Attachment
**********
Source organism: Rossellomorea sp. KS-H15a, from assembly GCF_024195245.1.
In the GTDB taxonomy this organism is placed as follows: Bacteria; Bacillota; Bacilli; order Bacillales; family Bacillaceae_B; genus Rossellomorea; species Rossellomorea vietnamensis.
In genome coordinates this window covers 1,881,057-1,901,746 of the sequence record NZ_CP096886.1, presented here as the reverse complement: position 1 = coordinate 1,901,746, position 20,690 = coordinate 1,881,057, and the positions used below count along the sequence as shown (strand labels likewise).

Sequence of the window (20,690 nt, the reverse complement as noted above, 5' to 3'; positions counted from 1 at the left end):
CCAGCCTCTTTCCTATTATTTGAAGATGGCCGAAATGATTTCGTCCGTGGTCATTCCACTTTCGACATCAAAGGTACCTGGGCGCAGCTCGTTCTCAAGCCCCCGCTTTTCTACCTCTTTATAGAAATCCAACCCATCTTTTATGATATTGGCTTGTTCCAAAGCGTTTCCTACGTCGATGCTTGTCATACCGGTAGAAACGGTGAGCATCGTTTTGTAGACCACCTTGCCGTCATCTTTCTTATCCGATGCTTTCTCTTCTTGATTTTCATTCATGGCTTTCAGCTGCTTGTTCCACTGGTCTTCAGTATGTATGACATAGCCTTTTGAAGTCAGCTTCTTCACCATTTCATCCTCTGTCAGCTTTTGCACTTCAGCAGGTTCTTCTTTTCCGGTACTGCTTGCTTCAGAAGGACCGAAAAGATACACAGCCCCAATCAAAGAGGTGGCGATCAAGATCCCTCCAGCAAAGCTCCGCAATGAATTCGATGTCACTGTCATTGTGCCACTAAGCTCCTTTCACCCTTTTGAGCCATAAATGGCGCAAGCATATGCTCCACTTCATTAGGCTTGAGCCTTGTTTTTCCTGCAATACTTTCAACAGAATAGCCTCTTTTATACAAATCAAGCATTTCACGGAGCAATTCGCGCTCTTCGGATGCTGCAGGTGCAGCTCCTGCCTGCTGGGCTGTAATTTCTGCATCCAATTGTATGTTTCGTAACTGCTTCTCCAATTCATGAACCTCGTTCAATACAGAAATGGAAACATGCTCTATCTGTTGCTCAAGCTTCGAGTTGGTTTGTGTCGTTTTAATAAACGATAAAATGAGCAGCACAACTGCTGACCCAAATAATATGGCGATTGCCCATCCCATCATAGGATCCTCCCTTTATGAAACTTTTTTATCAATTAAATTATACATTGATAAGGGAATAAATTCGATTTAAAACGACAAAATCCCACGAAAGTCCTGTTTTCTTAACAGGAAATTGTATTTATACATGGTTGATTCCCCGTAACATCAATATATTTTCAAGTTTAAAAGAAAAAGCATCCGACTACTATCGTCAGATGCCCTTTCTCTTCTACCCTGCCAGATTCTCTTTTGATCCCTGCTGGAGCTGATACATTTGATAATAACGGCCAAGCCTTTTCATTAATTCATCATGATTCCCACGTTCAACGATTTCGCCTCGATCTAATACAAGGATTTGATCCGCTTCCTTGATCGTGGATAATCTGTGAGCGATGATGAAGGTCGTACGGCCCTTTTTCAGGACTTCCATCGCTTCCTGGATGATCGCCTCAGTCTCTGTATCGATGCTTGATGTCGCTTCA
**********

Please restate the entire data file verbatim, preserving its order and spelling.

Source organism: Rossellomorea sp. KS-H15a, from assembly GCF_024195245.1.
In the GTDB taxonomy this organism is placed as follows: Bacteria; Bacillota; Bacilli; order Bacillales; family Bacillaceae_B; genus Rossellomorea; species Rossellomorea vietnamensis.
In genome coordinates this window covers 1,881,057-1,901,746 of the sequence record NZ_CP096886.1, presented here as the reverse complement: position 1 = coordinate 1,901,746, position 20,690 = coordinate 1,881,057, and the positions used below count along the sequence as shown (strand labels likewise).

Sequence of the window (20,690 nt, the reverse complement as noted above, 5' to 3'; positions counted from 1 at the left end):
CCAGCCTCTTTCCTATTATTTGAAGATGGCCGAAATGATTTCGTCCGTGGTCATTCCACTTTCGACATCAAAGGTACCTGGGCGCAGCTCGTTCTCAAGCCCCCGCTTTTCTACCTCTTTATAGAAATCCAACCCATCTTTTATGATATTGGCTTGTTCCAAAGCGTTTCCTACGTCGATGCTTGTCATACCGGTAGAAACGGTGAGCATCGTTTTGTAGACCACCTTGCCGTCATCTTTCTTATCCGATGCTTTCTCTTCTTGATTTTCATTCATGGCTTTCAGCTGCTTGTTCCACTGGTCTTCAGTATGTATGACATAGCCTTTTGAAGTCAGCTTCTTCACCATTTCATCCTCTGTCAGCTTTTGCACTTCAGCAGGTTCTTCTTTTCCGGTACTGCTTGCTTCAGAAGGACCGAAAAGATACACAGCCCCAATCAAAGAGGTGGCGATCAAGATCCCTCCAGCAAAGCTCCGCAATGAATTCGATGTCACTGTCATTGTGCCACTAAGCTCCTTTCACCCTTTTGAGCCATAAATGGCGCAAGCATATGCTCCACTTCATTAGGCTTGAGCCTTGTTTTTCCTGCAATACTTTCAACAGAATAGCCTCTTTTATACAAATCAAGCATTTCACGGAGCAATTCGCGCTCTTCGGATGCTGCAGGTGCAGCTCCTGCCTGCTGGGCTGTAATTTCTGCATCCAATTGTATGTTTCGTAACTGCTTCTCCAATTCATGAACCTCGTTCAATACAGAAATGGAAACATGCTCTATCTGTTGCTCAAGCTTCGAGTTGGTTTGTGTCGTTTTAATAAACGATAAAATGAGCAGCACAACTGCTGACCCAAATAATATGGCGATTGCCCATCCCATCATAGGATCCTCCCTTTATGAAACTTTTTTATCAATTAAATTATACATTGATAAGGGAATAAATTCGATTTAAAACGACAAAATCCCACGAAAGTCCTGTTTTCTTAACAGGAAATTGTATTTATACATGGTTGATTCCCCGTAACATCAATATATTTTCAAGTTTAAAAGAAAAAGCATCCGACTACTATCGTCAGATGCCCTTTCTCTTCTACCCTGCCAGATTCTCTTTTGATCCCTGCTGGAGCTGATACATTTGATAATAACGGCCAAGCCTTTTCATTAATTCATCATGATTCCCACGTTCAACGATTTCGCCTCGATCTAATACAAGGATTTGATCCGCTTCCTTGATCGTGGATAATCTGTGAGCGATGATGAAGGTCGTACGGCCCTTTTTCAGGACTTCCATCGCTTCCTGGATGATCGCCTCAGTCTCTGTATCGATGCTTGATGTCGCTTCA